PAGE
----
Are you wearing the real George W. Bush?
You look good. Very good. Crisp, white shirt with cobalt blue studs and cobalt blue, official presidential George W. Bush cuff links to match. Black tie and tux. Wonderful overcoat and cashmere scarf. Your new shoes shined to perfection. Limousine waiting. Your date is matching perfection. Ready to attend the President’s State of the Union speech?
Movie and Television Merchandise as Collectibles
The box office tally isn’t the whole story of a film’s profit margin – “It’s the merchandise, silly.” So says Mel Brooks in his 1987 science fiction parody Spaceballs, as his character displays merchandise from the film – within the film – including bed sheets and a cereal box.
Autumn Leaf dinnerware was manufactured by Hall China Company and issued as a premium by the Jewel Tea Company. The pattern was originally produced between 1933 and 1978. Many other companies produced matching kitchen accessories. References: C. L. Miller, “The Jewel Tea Company: Its History and Products,” Schiffer Publishing, 1994; Margaret and Kenn Whitmyer, “The Collector’s […]
Most collections relating to the field of aviation focus on one of four categories—commercial airlines, dirigibles, famous aviators, or generic images of aircraft. Early American airlines depended on government subsidies for carrying mail. By 1930, five international and 38 domestic airlines were operating in the United States. A typical passenger load was 10 people. After World […]
The earliest still banks were made from wood, pottery, gourds, and later, cast iron. Lithographed tin banks advertising various products and services reached their height in popularity between 1930 and 1955. The majority of these banks were miniature replicas of the products’ packaging. Ceramic figural banks were popular novelties during the 1960s and 1970s. The most […]
Barber Shop, Beauty Shop & Shaving Colectibles
The neighborhood barber shop was an important social and cultural institution in the first half of the 20th century. Men and boys gathered to gossip, exchange business news, and check current fashions. With the emergence of unisex shops in the 1960s, the number of barber shops dropped by half in the United States. References: Ronald S. […]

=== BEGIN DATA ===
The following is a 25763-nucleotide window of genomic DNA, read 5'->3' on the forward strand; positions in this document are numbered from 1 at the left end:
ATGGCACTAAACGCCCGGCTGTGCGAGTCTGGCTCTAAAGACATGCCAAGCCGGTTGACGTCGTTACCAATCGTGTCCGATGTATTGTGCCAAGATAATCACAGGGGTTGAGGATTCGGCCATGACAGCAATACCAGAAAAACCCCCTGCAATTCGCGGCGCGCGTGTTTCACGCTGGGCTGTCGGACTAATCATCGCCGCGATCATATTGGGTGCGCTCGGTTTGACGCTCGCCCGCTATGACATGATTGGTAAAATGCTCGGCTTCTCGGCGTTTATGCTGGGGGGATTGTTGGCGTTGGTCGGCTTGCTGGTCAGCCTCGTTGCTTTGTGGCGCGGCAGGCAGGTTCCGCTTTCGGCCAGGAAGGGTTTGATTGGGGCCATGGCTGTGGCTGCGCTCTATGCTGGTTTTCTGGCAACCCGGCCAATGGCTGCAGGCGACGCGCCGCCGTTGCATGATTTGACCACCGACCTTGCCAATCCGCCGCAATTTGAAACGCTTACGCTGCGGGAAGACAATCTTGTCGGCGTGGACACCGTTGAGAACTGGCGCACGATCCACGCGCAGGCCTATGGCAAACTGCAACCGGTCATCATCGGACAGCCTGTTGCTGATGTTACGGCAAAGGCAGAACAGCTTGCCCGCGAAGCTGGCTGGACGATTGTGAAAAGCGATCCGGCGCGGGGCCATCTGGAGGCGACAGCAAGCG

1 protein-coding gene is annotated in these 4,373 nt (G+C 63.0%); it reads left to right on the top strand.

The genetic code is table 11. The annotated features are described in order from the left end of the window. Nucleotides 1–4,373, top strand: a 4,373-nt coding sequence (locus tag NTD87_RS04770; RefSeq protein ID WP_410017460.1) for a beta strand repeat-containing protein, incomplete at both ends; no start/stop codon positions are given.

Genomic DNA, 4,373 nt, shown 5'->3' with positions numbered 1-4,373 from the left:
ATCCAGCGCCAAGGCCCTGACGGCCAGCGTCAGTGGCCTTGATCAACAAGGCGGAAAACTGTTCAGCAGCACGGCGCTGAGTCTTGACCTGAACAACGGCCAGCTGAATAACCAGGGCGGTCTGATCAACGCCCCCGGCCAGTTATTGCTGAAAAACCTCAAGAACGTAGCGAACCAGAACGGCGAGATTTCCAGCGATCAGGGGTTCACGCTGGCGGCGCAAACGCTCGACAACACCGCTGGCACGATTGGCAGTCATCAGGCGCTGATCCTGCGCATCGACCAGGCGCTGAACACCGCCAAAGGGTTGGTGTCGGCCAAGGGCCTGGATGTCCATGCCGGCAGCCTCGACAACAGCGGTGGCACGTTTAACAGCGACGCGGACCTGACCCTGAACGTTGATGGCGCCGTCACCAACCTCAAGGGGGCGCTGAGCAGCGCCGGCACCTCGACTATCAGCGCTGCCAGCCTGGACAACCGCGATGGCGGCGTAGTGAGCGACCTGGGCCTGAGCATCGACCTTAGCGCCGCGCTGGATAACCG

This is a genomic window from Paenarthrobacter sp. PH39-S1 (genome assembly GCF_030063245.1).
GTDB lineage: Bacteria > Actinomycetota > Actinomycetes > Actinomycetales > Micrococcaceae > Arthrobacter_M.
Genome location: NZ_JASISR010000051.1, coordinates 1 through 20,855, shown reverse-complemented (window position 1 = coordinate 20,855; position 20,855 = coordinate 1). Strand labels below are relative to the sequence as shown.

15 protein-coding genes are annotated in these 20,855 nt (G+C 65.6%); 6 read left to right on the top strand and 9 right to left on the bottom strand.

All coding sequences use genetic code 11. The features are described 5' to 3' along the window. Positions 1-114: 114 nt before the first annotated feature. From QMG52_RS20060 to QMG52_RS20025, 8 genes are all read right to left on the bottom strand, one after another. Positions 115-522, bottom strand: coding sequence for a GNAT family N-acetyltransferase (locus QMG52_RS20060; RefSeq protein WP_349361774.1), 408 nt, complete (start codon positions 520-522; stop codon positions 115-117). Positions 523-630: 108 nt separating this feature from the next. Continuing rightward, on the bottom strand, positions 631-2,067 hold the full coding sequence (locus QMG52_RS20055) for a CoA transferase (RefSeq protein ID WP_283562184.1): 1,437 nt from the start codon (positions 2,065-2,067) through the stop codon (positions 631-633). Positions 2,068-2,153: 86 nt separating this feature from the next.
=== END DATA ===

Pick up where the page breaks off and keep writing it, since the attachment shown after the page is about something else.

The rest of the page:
The first Barbie fashion dolls, patented by Mattel in 1958, arrived on toy store shelves in 1959. By 1960, Barbie was a marketing success. The development of Barbie’s boyfriend, Ken, began in 1960. Many other friends followed. Clothing, vehicles, doll houses, and other accessories became an integral part of the line. From September 1961 through July […]
During the late 1960s and early 1970s it became fashionable for homeowners to convert basements into family rec rooms, often equipped with bars. Most were well stocked with both utilitarian items (shot glasses and ice crushers) and decorative accessories. Objects with advertising are usually more valuable than their generic counterparts. References: Mark Pickvet, “The Encyclopedia […]
Baseball cards were originally issued by tobacco companies in the late 19th century. The first big producers of gum cards were Goudey Gum Company of Boston (1933–41) and Gum, Inc. (1939). After World War II, Gum, Inc.’s successor, Bowman, was the leading manufacturer. Topps, Inc. of Brooklyn, New York, followed. Topps bought Bowman in 1956 and […]
Baseball traces its beginnings to the mid-19th century. By the turn of the century it had become America’s national pastime. The superstar has always been the key element in the game. Baseball greats were popular visitors at banquets, parades, and more recently at baseball autograph shows. Autographed items, especially those used in an actual game, command […]